The bus driver tried to convince us our luggage had fallen off the back somewhere under this bad boy.

It was great fun. A couple of passengers in front of me had struck up a friendship at the station and were carrying out a bilingual conversation with the bus driver, who regaled us with stories of how he illegally parked a bus in Milan, threatened to abandon it when the carabinieri issued him with a fine that he had no money to pay, then had to cough up when he accidentally revealed that although he had didn’t have any hard cash, he did have a carte bleue in his pocket. He joked with the policeman who checked our passports on the French side that he would kidnap him and drive him to Italy if he didn’t hurry up.

And then, a few hours later and after a winding trip past the peaks and castles of the Valle d’Aosta and across the Roman-straight roads of the Northern Italian plains, there I was in Milan ready for the next stage of my adventure.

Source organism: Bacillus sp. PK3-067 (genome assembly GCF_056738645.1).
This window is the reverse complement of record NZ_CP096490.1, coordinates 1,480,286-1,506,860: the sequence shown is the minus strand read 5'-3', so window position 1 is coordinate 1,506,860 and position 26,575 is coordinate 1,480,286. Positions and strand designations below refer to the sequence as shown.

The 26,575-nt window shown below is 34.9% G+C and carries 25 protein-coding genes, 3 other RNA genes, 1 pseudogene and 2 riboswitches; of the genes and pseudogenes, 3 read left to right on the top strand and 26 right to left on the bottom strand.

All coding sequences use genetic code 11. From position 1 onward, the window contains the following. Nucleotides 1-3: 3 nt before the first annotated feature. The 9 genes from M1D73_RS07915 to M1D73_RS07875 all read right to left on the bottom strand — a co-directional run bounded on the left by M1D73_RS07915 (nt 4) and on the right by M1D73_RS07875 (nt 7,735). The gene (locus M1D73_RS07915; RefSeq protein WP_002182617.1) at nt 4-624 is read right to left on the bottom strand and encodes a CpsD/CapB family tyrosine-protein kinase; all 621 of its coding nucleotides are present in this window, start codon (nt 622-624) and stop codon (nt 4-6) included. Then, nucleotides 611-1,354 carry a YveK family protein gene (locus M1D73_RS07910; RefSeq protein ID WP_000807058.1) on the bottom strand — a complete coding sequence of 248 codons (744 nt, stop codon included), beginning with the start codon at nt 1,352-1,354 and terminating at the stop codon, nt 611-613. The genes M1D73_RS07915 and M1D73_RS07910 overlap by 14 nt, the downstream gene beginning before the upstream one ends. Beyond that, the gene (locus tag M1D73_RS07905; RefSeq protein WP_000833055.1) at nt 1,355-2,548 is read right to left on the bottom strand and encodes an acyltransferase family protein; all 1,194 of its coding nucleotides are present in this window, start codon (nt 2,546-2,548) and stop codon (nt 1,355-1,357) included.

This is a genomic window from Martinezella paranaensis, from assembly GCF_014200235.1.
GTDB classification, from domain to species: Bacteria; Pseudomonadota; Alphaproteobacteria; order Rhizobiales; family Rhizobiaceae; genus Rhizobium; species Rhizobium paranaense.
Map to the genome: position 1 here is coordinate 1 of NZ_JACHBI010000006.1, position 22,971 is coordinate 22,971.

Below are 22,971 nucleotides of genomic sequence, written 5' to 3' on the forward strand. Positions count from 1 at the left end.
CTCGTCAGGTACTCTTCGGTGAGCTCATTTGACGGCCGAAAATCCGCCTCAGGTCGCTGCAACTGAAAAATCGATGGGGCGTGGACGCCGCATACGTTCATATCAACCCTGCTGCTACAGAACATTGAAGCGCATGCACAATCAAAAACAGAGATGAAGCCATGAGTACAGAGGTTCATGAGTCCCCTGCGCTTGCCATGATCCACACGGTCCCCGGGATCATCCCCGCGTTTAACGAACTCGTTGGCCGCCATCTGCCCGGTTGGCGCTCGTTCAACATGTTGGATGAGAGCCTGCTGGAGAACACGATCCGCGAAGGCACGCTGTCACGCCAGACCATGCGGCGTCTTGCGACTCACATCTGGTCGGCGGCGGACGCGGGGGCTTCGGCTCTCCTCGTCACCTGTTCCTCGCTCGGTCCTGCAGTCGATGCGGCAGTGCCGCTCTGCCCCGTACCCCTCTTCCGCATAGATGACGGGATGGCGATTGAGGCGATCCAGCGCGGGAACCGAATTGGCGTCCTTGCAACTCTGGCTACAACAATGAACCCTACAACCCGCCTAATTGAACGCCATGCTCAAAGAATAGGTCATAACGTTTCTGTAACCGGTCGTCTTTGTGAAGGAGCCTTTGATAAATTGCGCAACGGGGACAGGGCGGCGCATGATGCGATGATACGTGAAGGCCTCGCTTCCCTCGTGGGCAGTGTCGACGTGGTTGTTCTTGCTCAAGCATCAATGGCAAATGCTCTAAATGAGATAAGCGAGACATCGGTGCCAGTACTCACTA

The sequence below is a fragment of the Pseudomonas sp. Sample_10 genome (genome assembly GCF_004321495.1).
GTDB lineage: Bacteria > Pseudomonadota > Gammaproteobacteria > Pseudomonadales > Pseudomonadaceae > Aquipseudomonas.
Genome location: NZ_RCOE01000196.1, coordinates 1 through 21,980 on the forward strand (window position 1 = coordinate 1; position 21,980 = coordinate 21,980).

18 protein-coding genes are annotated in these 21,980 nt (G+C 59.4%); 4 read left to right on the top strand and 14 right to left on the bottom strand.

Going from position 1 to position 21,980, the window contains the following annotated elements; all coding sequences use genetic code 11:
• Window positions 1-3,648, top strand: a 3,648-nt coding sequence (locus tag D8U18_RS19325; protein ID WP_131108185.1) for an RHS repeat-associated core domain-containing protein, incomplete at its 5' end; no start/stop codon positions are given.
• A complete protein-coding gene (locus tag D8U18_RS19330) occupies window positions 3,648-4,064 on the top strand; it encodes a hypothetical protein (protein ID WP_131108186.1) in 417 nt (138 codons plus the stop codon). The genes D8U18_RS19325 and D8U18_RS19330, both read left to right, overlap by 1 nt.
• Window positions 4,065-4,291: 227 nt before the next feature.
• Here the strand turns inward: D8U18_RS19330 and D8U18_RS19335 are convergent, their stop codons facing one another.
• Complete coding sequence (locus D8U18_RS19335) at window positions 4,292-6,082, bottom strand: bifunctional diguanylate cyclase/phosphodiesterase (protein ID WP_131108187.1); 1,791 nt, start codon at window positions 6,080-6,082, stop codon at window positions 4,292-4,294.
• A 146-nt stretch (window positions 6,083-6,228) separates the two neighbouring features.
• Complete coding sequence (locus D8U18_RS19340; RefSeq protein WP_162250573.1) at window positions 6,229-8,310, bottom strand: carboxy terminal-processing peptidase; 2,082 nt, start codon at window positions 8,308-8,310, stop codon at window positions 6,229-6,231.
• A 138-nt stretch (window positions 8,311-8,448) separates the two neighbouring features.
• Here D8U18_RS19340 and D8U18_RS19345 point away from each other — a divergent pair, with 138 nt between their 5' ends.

Wednesday, 7 November 2012

First Snow in Chamonix

It was meant to be a quiet, sensible weekend at home in Paris, doing the housework, sorting out paperwork and perhaps indulging in a little trip to the cinema. But then a friend phoned with a reminder that her short-term rented flat in Chamonix had a couple of spare beds and that she was only there for one more month. And so, throwing quiet and sensible to the wind, I rushed out of work on Friday afternoon and straight to the train station.

 
The weather was so awful on Saturday that had it not been for the great company and two-and-a-half hours of James Bond, it would hardly have seemed worth the trip. But when we came out of the cinema on Saturday night, the pouring rain had been transformed into whirling snowflakes and on the days that followed we were treated to this:



And this:




And this:


It was that gorgeous time of year when autumn in the mountains turns into winter and the golden leaves contrast with the sparkling snow and clear blue sky:


And a short afternoon hike can make you feel on top of the world: